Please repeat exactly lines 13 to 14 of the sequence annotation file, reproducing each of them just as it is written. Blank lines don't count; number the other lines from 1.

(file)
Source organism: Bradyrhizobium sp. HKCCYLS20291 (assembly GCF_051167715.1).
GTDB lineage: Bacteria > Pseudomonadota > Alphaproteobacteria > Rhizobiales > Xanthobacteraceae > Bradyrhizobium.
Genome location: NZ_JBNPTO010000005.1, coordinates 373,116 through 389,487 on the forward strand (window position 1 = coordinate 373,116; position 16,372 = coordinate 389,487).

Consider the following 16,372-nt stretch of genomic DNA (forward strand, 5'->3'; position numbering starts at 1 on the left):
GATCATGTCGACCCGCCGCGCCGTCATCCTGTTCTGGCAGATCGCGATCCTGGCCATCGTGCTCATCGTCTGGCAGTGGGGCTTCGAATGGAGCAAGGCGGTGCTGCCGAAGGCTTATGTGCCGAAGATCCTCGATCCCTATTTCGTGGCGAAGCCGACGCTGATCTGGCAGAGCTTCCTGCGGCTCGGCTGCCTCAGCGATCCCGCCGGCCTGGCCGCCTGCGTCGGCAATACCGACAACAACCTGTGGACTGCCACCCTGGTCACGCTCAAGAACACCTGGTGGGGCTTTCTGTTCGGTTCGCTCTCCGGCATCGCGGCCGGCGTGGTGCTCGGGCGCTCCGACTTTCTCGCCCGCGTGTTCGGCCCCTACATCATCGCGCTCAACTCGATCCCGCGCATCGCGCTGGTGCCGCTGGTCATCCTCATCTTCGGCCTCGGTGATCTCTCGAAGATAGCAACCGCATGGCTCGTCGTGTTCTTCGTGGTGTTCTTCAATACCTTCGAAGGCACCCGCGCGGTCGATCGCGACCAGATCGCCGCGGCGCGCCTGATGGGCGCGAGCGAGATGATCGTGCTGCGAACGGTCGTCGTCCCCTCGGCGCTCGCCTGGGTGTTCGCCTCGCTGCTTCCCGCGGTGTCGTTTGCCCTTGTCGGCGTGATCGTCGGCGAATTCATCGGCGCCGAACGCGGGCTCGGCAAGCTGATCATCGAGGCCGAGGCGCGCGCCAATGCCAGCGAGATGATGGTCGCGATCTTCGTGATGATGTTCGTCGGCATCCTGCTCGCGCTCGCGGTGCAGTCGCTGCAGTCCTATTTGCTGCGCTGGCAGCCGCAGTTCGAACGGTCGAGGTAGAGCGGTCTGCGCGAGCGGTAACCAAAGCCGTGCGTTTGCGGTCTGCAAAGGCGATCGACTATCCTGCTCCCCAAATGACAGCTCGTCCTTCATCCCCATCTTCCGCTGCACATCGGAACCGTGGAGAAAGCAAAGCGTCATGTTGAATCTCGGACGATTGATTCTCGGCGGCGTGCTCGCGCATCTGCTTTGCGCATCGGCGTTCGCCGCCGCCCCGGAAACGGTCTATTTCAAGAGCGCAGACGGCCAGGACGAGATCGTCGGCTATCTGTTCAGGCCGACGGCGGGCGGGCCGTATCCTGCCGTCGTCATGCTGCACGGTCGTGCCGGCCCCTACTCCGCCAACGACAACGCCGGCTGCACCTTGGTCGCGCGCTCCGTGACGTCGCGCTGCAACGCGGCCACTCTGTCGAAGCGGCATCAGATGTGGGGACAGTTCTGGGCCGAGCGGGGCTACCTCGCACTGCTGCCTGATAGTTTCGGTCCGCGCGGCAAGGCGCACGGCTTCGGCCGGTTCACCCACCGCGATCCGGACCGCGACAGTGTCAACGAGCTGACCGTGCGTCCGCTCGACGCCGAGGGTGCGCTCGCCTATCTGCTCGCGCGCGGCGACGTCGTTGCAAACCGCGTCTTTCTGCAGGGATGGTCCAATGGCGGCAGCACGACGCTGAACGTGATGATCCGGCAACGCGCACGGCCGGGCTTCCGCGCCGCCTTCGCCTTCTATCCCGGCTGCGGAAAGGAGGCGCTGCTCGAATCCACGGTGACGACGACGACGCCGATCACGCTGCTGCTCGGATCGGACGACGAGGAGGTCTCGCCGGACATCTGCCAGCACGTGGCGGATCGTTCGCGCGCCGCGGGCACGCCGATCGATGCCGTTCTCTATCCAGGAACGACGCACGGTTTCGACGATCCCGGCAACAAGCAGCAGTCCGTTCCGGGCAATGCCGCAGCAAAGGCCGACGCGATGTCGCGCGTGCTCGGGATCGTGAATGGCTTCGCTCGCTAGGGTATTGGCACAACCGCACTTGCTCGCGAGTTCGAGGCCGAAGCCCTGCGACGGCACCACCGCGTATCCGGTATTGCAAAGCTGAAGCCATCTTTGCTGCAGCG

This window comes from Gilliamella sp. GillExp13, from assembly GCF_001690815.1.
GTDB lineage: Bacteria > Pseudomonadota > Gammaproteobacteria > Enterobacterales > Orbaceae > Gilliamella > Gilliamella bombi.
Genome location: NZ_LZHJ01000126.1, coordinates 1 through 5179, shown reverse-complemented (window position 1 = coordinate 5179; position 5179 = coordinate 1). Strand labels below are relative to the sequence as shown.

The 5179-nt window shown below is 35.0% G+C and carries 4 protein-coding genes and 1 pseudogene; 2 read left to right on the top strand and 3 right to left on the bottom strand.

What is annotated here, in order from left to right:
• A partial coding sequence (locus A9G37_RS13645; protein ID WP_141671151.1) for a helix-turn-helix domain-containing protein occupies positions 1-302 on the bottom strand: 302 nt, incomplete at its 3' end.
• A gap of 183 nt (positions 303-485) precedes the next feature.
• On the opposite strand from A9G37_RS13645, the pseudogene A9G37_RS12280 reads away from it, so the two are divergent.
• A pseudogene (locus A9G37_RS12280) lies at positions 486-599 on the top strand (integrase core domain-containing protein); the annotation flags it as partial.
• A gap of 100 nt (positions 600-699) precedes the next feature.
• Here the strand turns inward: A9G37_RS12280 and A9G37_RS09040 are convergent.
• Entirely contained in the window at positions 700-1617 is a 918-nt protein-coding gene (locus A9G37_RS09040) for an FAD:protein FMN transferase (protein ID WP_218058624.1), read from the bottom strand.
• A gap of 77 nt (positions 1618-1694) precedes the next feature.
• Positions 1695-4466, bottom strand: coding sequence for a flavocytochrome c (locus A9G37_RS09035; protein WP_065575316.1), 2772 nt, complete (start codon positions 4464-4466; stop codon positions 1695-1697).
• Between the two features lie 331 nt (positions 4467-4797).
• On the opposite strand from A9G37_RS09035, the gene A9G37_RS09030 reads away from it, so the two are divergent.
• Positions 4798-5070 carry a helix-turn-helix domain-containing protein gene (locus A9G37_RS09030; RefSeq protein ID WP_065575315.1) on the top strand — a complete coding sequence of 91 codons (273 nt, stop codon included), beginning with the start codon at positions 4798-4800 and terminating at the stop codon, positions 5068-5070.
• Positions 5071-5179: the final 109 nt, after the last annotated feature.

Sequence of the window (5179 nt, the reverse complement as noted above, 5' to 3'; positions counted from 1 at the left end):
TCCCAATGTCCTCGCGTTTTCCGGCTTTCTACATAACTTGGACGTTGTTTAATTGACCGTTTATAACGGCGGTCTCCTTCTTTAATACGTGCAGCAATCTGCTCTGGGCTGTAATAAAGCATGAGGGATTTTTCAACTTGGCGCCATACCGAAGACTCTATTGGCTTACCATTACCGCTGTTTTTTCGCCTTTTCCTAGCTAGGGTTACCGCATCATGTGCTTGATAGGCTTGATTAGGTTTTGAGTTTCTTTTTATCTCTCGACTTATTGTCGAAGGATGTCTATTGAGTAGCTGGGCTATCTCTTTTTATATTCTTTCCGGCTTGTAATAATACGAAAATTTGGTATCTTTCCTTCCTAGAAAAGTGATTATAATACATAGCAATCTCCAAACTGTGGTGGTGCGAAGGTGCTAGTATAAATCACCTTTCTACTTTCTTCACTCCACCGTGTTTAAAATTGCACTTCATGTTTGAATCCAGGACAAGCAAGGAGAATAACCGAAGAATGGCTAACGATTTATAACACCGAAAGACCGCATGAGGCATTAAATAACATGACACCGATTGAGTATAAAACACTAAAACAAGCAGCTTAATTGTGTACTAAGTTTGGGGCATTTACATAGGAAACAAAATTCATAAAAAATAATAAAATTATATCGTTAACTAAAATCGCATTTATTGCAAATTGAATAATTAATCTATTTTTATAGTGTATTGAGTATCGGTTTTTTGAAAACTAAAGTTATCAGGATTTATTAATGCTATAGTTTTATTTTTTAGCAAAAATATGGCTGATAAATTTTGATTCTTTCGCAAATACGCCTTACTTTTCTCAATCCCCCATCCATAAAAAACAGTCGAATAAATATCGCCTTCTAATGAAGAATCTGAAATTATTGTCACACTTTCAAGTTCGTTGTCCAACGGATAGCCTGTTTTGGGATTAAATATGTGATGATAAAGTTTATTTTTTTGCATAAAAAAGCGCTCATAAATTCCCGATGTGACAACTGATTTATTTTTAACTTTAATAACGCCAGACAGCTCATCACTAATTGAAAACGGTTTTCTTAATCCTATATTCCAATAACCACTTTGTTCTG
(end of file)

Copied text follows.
• On the opposite strand from A9G37_RS13645, the pseudogene A9G37_RS12280 reads away from it, so the two are divergent.
• A pseudogene (locus A9G37_RS12280) lies at positions 486-599 on the top strand (integrase core domain-containing protein); the annotation flags it as partial.